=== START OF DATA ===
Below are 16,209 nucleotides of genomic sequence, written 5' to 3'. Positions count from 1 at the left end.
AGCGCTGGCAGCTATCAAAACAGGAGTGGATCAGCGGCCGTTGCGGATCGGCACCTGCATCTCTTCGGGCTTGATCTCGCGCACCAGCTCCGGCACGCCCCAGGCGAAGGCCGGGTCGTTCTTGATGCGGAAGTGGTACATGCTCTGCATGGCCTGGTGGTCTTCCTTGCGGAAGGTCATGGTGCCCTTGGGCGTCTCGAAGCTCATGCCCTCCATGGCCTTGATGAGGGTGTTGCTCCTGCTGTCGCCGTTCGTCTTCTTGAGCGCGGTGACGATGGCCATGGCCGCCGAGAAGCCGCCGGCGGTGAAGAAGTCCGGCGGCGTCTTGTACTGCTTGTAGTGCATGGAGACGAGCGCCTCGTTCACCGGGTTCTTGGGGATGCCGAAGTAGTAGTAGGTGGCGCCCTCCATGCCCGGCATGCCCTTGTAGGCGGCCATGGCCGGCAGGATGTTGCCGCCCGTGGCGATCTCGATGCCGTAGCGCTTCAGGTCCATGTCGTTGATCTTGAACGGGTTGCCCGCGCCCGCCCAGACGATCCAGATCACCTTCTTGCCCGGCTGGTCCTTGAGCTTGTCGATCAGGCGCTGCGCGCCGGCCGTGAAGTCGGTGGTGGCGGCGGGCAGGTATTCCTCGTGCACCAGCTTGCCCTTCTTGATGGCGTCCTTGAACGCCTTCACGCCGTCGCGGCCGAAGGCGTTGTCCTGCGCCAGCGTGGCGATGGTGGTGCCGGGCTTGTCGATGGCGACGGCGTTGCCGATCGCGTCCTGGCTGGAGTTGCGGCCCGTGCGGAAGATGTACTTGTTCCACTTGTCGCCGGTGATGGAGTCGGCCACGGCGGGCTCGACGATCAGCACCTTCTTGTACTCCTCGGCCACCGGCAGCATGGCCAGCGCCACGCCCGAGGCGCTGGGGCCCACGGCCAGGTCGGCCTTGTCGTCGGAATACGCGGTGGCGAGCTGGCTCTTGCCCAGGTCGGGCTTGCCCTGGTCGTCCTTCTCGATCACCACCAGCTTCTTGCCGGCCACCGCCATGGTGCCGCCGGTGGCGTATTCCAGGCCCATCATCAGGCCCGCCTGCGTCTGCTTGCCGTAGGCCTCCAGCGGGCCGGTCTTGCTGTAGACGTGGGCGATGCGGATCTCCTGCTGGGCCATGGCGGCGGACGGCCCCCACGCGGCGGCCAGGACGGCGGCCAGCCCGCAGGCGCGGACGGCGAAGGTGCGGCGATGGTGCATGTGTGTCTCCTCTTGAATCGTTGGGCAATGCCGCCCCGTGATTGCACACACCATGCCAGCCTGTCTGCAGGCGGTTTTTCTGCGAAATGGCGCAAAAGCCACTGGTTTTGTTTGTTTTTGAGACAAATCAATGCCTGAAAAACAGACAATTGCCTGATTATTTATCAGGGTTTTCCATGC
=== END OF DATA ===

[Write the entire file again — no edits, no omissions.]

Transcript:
Below are 16,209 nucleotides of genomic sequence, written 5' to 3'. Positions count from 1 at the left end.
AGCGCTGGCAGCTATCAAAACAGGAGTGGATCAGCGGCCGTTGCGGATCGGCACCTGCATCTCTTCGGGCTTGATCTCGCGCACCAGCTCCGGCACGCCCCAGGCGAAGGCCGGGTCGTTCTTGATGCGGAAGTGGTACATGCTCTGCATGGCCTGGTGGTCTTCCTTGCGGAAGGTCATGGTGCCCTTGGGCGTCTCGAAGCTCATGCCCTCCATGGCCTTGATGAGGGTGTTGCTCCTGCTGTCGCCGTTCGTCTTCTTGAGCGCGGTGACGATGGCCATGGCCGCCGAGAAGCCGCCGGCGGTGAAGAAGTCCGGCGGCGTCTTGTACTGCTTGTAGTGCATGGAGACGAGCGCCTCGTTCACCGGGTTCTTGGGGATGCCGAAGTAGTAGTAGGTGGCGCCCTCCATGCCCGGCATGCCCTTGTAGGCGGCCATGGCCGGCAGGATGTTGCCGCCCGTGGCGATCTCGATGCCGTAGCGCTTCAGGTCCATGTCGTTGATCTTGAACGGGTTGCCCGCGCCCGCCCAGACGATCCAGATCACCTTCTTGCCCGGCTGGTCCTTGAGCTTGTCGATCAGGCGCTGCGCGCCGGCCGTGAAGTCGGTGGTGGCGGCGGGCAGGTATTCCTCGTGCACCAGCTTGCCCTTCTTGATGGCGTCCTTGAACGCCTTCACGCCGTCGCGGCCGAAGGCGTTGTCCTGCGCCAGCGTGGCGATGGTGGTGCCGGGCTTGTCGATGGCGACGGCGTTGCCGATCGCGTCCTGGCTGGAGTTGCGGCCCGTGCGGAAGATGTACTTGTTCCACTTGTCGCCGGTGATGGAGTCGGCCACGGCGGGCTCGACGATCAGCACCTTCTTGTACTCCTCGGCCACCGGCAGCATGGCCAGCGCCACGCCCGAGGCGCTGGGGCCCACGGCCAGGTCGGCCTTGTCGTCGGAATACGCGGTGGCGAGCTGGCTCTTGCCCAGGTCGGGCTTGCCCTGGTCGTCCTTCTCGATCACCACCAGCTTCTTGCCGGCCACCGCCATGGTGCCGCCGGTGGCGTATTCCAGGCCCATCATCAGGCCCGCCTGCGTCTGCTTGCCGTAGGCCTCCAGCGGGCCGGTCTTGCTGTAGACGTGGGCGATGCGGATCTCCTGCTGGGCCATGGCGGCGGACGGCCCCCACGCGGCGGCCAGGACGGCGGCCAGCCCGCAGGCGCGGACGGCGAAGGTGCGGCGATGGTGCATGTGTGTCTCCTCTTGAATCGTTGGGCAATGCCGCCCCGTGATTGCACACACCATGCCAGCCTGTCTGCAGGCGGTTTTTCTGCGAAATGGCGCAAAAGCCACTGGTTTTGTTTGTTTTTGAGACAAATCAATGCCTGAAAAACAGACAATTGCCTGATTATTTATCAGGGTTTTCCATGC